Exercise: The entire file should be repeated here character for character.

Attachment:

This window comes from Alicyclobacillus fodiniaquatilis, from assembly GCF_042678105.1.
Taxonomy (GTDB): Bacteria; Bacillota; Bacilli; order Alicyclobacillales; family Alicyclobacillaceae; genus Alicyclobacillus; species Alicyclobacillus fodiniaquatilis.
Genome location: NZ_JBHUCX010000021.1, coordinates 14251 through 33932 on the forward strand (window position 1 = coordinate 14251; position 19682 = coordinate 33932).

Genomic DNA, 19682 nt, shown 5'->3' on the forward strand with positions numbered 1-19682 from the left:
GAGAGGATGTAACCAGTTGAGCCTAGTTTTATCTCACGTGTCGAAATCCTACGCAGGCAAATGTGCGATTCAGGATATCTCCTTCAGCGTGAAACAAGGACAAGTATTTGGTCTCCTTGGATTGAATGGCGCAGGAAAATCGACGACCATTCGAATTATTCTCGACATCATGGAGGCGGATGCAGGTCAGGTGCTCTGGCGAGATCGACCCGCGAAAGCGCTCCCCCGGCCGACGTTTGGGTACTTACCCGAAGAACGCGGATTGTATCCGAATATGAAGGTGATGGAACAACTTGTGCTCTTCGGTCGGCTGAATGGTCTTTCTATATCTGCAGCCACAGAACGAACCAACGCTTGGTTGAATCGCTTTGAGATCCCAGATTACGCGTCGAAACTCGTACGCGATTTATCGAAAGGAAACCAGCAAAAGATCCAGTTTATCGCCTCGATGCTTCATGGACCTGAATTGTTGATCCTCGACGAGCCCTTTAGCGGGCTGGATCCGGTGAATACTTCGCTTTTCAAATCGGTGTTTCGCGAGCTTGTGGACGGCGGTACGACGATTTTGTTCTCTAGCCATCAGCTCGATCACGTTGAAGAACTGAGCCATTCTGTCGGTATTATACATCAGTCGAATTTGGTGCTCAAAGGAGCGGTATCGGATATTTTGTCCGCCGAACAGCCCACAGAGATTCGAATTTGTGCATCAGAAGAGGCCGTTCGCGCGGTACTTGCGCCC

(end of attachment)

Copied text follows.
This window comes from Alicyclobacillus fodiniaquatilis, from assembly GCF_042678105.1.
Taxonomy (GTDB): Bacteria; Bacillota; Bacilli; order Alicyclobacillales; family Alicyclobacillaceae; genus Alicyclobacillus; species Alicyclobacillus fodiniaquatilis.
Genome location: NZ_JBHUCX010000021.1, coordinates 14251 through 33932 on the forward strand (window position 1 = coordinate 14251; position 19682 = coordinate 33932).

Genomic DNA, 19682 nt, shown 5'->3' on the forward strand with positions numbered 1-19682 from the left:
GAGAGGATGTAACCAGTTGAGCCTAGTTTTATCTCACGTGTCGAAATCCTACGCAGGCAAATGTGCGATTCAGGATATCTCCTTCAGCGTGAAACAAGGACAAGTATTTGGTCTCCTTGGATTGAATGGCGCAGGAAAATCGACGACCATTCGAATTATTCTCGACATCATGGAGGCGGATGCAGGTCAGGTGCTCTGGCGAGATCGACCCGCGAAAGCGCTCCCCCGGCCGACGTTTGGGTACTTACCCGAAGAACGCGGATTGTATCCGAATATGAAGGTGATGGAACAACTTGTGCTCTTCGGTCGGCTGAATGGTCTTTCTATATCTGCAGCCACAGAACGAACCAACGCTTGGTTGAATCGCTTTGAGATCCCAGATTACGCGTCGAAACTCGTACGCGATTTATCGAAAGGAAACCAGCAAAAGATCCAGTTTATCGCCTCGATGCTTCATGGACCTGAATTGTTGATCCTCGACGAGCCCTTTAGCGGGCTGGATCCGGTGAATACTTCGCTTTTCAAATCGGTGTTTCGCGAGCTTGTGGACGGCGGTACGACGATTTTGTTCTCTAGCCATCAGCTCGATCACGTTGAAGAACTGAGCCATTCTGTCGGTATTATACATCAGTCGAATTTGGTGCTCAAAGGAGCGGTATCGGATATTTTGTCCGCCGAACAGCCCACAGAGATTCGAATTTGTGCATCAGAAGAGGCCGTTCGCGCGGTACTTGCGCCC